Building a network of researchers and potential research users is essential in facilitating knowledge exchange. If you do not already have an established network, the following can be useful to grow your network:

  • Attend business and policy events – many university research offices arrange workshops and seminars and the cost can be minimal
  • Join a networking group affiliated to a professional association that mirrors academic special interest groups that you have already joined
  • Talk to established researchers and research managers about their networks and join them at meetings with non academics
  • Offer to provide advice sessions for non academics on a pro bono basis
  • Join and participate in online discussions and networks that are popular with professionals
  • Join the committee of a community group, voluntary organisation or business network (eg local enterprise partnerships (gov.uk website) and community planning partnerships (gov.scot website) are often looking for research and evaluation expertise).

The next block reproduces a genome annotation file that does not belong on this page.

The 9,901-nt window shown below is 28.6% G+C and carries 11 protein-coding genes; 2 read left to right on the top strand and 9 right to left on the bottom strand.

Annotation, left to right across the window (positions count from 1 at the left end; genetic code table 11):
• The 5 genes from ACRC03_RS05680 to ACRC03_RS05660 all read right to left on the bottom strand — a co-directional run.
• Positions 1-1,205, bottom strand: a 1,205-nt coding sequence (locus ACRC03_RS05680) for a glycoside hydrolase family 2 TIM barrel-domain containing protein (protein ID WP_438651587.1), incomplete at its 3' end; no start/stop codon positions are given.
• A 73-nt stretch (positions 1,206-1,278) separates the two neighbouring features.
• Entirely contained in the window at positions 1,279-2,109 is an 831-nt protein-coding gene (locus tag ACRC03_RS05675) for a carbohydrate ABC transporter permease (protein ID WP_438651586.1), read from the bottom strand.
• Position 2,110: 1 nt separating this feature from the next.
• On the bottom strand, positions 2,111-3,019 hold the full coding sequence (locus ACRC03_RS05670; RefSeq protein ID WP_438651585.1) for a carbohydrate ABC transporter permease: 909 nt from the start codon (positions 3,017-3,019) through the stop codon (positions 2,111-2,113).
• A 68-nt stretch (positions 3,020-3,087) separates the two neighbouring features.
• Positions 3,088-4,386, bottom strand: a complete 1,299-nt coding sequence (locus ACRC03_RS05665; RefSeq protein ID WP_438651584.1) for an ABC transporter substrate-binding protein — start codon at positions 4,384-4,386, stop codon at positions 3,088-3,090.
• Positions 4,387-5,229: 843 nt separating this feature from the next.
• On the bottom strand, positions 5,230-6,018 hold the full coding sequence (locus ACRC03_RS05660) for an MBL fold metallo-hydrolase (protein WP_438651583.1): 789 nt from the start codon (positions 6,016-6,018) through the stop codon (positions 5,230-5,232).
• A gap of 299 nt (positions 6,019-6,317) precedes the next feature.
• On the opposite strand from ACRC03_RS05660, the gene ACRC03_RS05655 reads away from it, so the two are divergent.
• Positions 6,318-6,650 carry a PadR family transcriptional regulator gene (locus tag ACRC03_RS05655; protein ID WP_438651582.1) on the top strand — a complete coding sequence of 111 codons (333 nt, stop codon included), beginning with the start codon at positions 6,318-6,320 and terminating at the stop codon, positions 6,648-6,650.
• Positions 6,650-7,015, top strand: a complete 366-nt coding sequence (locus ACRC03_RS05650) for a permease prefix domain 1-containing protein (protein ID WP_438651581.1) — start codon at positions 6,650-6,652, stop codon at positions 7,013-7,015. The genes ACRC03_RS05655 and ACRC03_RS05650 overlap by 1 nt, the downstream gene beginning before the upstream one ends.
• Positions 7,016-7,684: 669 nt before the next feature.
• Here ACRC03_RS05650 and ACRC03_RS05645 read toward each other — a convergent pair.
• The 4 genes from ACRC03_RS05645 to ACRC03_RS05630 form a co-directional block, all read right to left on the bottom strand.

It can be useful to set yourself achievable goals. SMART (external website) is an established model for setting personal and business objectives) for finding and making contacts rather than aim to build enormous numbers of contacts which may not be manageable or useful.  Aim to build a small number of valuable contacts at the outset and be prepared for some contact opportunities not to work out. 

If you are at the start of a research or knowledge exchange project and require support in finding potential users or partners for collaboration, approaching your research office can be very useful.